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    Choose The Right Stove — Fall 2009 | Out Here Magazine

    The wrong one could leave you sweltering in the winter

     

    By Carol Davis
    Brought to you by USSC

     

    With rising heating bills and tighter budgets, many Americans are turning to alternative heat stoves for winter warmth.

     

    "They're very economical, easy to install, and they cut the heating bills substantially," says Rodger Castleberry, VP of Sales and Marketing for United States Stove in South Pittsburg, Tenn.

     

    But choosing which stove to buy is like clothes shopping; one size decidedly does not fit all.

     

    The wrong stove, like the wrong jacket, creates discomfort. But more importantly, it can create danger.

     

    Before choosing a heating stove, determine where it will go, Castleberry says. Then, determine the size of the area to be heated.

     

    Remember that stoves are designed to warm a specific area, as opposed to an entire house.

    "We consider stoves as zone heaters; as a supplement," says Paul Williams, United States Stove's National Sales Manager.

    So you want to choose a stove that will heat a particular area — and that might not mean purchasing the largest one.

    "Our stoves will heat from 700 sq. ft. to 2,000 sq. ft. The trick is how to move that heat around the home. If the stove is too large for the area required, consider adding a reversible ceiling fan in the stove room," says Castleberry.

    "Purchasing a too-large stove for a small area is a common buying error, and one which leads to problems," Castleberry says.

    "If you buy a big stove, the tendency is to underfire it so it doesn't run you out of the room," Castleberry says. "But feeding it less fuel and throttling it down produces creosote."

    Creosote, the natural by-product of burning wood, coats the inside of pipes and chimney liners. It tends to build up faster if fires burn too low — which is often the case with oversized stoves. If chimneys and pipes are not regularly inspected and cleaned, creosote buildup can cause a chimney fire.

    Then there's deciding what kind of stove to buy: Wood? Pellet? Multi-fuel? Coal?

    Your access to each of these fuels — Is there timber on your land? Do you live near coal country? — will help determine your choice.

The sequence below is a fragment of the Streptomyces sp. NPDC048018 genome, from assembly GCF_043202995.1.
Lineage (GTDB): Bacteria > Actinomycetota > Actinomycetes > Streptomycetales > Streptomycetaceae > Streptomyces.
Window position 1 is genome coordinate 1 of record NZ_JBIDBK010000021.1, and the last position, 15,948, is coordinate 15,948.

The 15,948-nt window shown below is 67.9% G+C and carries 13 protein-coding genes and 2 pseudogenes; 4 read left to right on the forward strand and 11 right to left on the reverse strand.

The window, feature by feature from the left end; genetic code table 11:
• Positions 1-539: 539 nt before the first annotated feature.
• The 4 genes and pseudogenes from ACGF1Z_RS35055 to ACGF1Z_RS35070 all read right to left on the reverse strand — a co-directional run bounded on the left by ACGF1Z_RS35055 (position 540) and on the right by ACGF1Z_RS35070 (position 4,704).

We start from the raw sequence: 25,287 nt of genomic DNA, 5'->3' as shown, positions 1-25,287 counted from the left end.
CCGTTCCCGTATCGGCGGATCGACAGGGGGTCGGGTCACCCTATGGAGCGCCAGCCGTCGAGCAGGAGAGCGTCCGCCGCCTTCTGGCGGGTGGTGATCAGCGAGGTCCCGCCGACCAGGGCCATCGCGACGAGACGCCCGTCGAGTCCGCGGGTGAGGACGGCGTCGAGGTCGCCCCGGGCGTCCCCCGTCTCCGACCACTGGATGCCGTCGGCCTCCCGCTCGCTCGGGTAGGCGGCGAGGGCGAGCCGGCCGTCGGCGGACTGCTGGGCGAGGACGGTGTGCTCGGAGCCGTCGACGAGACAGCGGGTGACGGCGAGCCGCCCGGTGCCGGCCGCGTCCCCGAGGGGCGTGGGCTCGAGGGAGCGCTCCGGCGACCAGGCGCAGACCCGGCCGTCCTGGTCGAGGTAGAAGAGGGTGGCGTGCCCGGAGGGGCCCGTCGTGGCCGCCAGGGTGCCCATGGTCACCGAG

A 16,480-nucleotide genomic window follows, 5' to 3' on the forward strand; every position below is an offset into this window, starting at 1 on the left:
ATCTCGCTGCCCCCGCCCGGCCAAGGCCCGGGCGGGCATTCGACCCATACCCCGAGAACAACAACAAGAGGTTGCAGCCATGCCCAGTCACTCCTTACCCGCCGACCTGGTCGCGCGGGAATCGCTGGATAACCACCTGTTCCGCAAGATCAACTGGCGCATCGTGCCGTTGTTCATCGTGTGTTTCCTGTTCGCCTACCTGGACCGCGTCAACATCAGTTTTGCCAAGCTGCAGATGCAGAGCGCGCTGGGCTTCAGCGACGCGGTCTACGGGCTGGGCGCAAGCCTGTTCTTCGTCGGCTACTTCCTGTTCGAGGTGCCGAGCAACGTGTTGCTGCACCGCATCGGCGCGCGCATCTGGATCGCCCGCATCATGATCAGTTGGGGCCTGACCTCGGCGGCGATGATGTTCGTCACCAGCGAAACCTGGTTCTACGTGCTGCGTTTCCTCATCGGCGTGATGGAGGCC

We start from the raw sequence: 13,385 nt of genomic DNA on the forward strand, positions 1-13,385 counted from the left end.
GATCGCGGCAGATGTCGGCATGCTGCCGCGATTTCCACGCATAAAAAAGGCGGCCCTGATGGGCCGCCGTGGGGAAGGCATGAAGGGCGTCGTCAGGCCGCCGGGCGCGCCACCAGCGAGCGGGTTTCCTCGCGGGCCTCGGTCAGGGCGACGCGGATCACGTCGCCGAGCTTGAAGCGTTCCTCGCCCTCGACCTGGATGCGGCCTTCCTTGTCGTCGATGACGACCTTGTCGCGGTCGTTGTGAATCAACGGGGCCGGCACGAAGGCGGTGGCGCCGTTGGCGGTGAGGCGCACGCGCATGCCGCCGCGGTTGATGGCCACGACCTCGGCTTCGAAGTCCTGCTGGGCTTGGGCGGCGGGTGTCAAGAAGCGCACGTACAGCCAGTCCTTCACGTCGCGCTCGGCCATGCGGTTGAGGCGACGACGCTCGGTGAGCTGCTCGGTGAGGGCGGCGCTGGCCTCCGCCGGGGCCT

Pellet stoves, which burn pellets made from sawdust, have been a popular choice. A 40-pound bag of pellets will heat for an entire day and it creates much less ash than wood.

    "It's less maintenance, and it's just easier with a pellet appliance than a wood appliance," Castleberry says.

    Because pellets occasionally have been unavailable late in the season, Castleberry advises considering a Multi-Fuel stove — one that burns several fuels in addition to wood pellets, such as corn, soybeans, other large grains, Ag-waste pellets and cherry pits. An example is United States Stove's American Harvest stove (6041) and furnace (6500), which burn all these fuels.

    Pellet stoves, however, require electricity to run the pellet feeder, fans, and controls.

    "If the power goes out, it won't work," Williams says. "In that case, wood stoves are the cure-all."

    If you have a mobile home, be sure to seek out a stove designed specifically for additional regulations required of mobile homeowners. "Look for a model that is mobile home-approved," Castleberry says. "Not all stoves meet that designation."

    United States Stove's 2015 wood-burning model, which can heat up to 1,800 square feet, meets all state and federal requirements.

    Finally, whatever kind of stove you decide on, don't wait until temperatures are falling. "Start looking now and make your purchase while stoves are in stock and before late fall," he advises.

    "That leaves plenty of time and good weather to get it installed," he says. "You don't want to cut a hole in your roof in December."

    Carol Davis is editor of Out Here.